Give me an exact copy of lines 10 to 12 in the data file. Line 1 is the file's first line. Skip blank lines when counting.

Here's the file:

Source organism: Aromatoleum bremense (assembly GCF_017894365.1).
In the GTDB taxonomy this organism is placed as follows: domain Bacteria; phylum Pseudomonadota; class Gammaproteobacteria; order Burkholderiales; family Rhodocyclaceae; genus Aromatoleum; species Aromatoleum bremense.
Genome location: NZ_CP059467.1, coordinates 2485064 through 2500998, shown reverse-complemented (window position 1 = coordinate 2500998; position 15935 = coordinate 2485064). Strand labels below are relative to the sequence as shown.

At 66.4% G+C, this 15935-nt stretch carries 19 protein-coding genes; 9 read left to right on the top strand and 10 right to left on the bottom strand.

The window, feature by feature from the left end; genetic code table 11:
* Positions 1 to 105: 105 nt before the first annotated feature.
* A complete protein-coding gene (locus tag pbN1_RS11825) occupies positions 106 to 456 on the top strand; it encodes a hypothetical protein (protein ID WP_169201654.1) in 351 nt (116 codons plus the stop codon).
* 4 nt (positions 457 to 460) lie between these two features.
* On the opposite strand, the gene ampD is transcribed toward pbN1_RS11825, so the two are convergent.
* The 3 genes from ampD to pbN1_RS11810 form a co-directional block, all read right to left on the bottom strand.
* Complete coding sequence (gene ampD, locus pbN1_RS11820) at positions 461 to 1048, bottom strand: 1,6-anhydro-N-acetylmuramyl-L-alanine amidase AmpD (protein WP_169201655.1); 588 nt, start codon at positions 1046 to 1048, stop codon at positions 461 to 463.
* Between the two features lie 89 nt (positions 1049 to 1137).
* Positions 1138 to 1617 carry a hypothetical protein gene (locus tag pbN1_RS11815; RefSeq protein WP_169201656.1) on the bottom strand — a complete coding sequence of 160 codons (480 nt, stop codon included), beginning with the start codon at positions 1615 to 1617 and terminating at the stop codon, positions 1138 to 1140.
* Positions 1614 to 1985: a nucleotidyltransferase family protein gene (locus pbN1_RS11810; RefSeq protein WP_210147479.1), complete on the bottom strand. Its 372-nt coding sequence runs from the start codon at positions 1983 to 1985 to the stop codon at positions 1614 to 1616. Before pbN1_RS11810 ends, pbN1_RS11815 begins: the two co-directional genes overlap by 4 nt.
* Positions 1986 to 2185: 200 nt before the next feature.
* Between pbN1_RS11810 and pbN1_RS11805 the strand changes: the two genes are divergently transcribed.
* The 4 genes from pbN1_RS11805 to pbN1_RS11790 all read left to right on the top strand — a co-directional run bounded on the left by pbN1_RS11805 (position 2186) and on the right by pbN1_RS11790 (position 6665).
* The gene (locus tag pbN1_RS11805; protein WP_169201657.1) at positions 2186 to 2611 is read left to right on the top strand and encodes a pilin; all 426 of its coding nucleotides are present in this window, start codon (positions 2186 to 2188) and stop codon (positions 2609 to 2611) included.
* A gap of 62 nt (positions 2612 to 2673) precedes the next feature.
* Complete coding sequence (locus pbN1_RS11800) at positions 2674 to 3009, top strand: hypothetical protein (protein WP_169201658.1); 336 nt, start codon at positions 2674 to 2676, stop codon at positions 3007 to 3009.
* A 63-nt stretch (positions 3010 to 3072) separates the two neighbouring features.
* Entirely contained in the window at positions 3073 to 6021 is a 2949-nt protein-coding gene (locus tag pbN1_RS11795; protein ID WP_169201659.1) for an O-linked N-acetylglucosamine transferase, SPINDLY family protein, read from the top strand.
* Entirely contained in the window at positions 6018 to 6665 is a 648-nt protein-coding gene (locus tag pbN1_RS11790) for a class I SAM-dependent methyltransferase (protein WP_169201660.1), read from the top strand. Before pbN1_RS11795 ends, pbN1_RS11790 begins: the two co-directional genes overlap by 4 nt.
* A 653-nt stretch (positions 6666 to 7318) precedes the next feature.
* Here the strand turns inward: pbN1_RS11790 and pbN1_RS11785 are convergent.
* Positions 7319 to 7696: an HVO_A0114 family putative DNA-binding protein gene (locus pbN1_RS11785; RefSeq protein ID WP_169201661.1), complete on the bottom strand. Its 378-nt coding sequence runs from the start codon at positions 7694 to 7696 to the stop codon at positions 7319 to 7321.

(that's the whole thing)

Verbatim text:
* The 3 genes from ampD to pbN1_RS11810 form a co-directional block, all read right to left on the bottom strand.
* Complete coding sequence (gene ampD, locus pbN1_RS11820) at positions 461 to 1048, bottom strand: 1,6-anhydro-N-acetylmuramyl-L-alanine amidase AmpD (protein WP_169201655.1); 588 nt, start codon at positions 1046 to 1048, stop codon at positions 461 to 463.
* Between the two features lie 89 nt (positions 1049 to 1137).